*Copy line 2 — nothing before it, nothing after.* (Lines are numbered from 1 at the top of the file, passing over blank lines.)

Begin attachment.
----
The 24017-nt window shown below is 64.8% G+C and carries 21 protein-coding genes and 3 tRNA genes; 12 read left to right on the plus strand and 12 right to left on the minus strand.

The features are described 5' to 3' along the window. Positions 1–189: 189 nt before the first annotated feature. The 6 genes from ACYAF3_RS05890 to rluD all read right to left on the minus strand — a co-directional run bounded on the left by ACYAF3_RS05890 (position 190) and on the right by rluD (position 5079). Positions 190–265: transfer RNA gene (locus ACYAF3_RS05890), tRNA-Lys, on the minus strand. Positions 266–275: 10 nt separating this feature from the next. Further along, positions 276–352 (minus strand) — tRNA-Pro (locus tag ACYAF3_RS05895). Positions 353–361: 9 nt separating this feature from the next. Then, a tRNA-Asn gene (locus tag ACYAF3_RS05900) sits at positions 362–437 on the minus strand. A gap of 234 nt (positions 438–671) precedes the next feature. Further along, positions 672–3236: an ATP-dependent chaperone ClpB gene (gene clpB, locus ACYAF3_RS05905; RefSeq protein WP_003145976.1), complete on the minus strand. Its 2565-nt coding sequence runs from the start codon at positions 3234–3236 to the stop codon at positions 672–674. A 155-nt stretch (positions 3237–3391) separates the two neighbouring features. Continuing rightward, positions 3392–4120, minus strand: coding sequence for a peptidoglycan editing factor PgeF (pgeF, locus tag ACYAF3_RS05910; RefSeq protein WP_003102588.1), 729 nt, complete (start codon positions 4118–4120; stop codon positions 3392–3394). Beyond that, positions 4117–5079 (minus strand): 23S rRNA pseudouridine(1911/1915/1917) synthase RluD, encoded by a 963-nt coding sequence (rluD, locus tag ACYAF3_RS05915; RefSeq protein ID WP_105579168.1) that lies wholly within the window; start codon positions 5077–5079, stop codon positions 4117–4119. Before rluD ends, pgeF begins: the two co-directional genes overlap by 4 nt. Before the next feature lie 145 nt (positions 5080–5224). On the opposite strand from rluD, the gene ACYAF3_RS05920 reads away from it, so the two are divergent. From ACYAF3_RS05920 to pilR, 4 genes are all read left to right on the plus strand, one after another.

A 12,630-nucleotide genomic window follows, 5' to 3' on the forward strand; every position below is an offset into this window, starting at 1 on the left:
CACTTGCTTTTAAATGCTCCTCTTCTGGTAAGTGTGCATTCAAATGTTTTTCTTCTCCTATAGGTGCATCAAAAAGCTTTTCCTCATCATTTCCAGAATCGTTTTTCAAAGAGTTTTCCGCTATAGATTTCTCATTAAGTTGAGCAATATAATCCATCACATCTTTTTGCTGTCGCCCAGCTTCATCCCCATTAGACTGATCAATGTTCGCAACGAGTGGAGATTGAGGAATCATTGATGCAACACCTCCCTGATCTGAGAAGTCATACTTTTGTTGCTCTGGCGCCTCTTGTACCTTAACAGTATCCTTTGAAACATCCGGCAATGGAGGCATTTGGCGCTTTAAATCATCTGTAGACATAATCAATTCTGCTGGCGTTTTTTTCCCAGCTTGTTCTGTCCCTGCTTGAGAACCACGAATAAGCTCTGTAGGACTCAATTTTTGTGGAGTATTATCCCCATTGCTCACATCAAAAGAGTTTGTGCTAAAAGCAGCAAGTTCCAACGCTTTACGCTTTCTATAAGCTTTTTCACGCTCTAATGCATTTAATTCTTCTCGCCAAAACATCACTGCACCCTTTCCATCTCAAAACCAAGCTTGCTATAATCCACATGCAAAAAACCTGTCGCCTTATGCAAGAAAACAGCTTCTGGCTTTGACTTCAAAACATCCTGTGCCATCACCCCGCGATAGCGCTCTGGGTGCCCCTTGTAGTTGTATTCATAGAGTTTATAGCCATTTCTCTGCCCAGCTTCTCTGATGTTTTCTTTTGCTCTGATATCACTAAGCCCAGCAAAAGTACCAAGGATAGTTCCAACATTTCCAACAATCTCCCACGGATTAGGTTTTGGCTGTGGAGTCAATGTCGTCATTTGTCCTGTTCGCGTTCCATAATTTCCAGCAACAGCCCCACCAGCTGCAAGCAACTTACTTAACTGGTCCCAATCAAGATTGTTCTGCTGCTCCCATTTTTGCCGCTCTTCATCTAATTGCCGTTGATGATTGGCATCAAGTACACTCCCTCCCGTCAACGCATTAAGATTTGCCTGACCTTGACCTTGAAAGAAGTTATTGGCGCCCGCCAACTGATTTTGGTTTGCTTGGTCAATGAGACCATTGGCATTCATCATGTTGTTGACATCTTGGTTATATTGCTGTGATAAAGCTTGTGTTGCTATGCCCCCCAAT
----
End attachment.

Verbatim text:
The features are described 5' to 3' along the window. Positions 1–189: 189 nt before the first annotated feature. The 6 genes from ACYAF3_RS05890 to rluD all read right to left on the minus strand — a co-directional run bounded on the left by ACYAF3_RS05890 (position 190) and on the right by rluD (position 5079). Positions 190–265: transfer RNA gene (locus ACYAF3_RS05890), tRNA-Lys, on the minus strand. Positions 266–275: 10 nt separating this feature from the next. Further along, positions 276–352 (minus strand) — tRNA-Pro (locus tag ACYAF3_RS05895). Positions 353–361: 9 nt separating this feature from the next. Then, a tRNA-Asn gene (locus tag ACYAF3_RS05900) sits at positions 362–437 on the minus strand. A gap of 234 nt (positions 438–671) precedes the next feature. Further along, positions 672–3236: an ATP-dependent chaperone ClpB gene (gene clpB, locus ACYAF3_RS05905; RefSeq protein WP_003145976.1), complete on the minus strand. Its 2565-nt coding sequence runs from the start codon at positions 3234–3236 to the stop codon at positions 672–674. A 155-nt stretch (positions 3237–3391) separates the two neighbouring features. Continuing rightward, positions 3392–4120, minus strand: coding sequence for a peptidoglycan editing factor PgeF (pgeF, locus tag ACYAF3_RS05910; RefSeq protein WP_003102588.1), 729 nt, complete (start codon positions 4118–4120; stop codon positions 3392–3394). Beyond that, positions 4117–5079 (minus strand): 23S rRNA pseudouridine(1911/1915/1917) synthase RluD, encoded by a 963-nt coding sequence (rluD, locus tag ACYAF3_RS05915; RefSeq protein ID WP_105579168.1) that lies wholly within the window; start codon positions 5077–5079, stop codon positions 4117–4119. Before rluD ends, pgeF begins: the two co-directional genes overlap by 4 nt. Before the next feature lie 145 nt (positions 5080–5224). On the opposite strand from rluD, the gene ACYAF3_RS05920 reads away from it, so the two are divergent. From ACYAF3_RS05920 to pilR, 4 genes are all read left to right on the plus strand, one after another.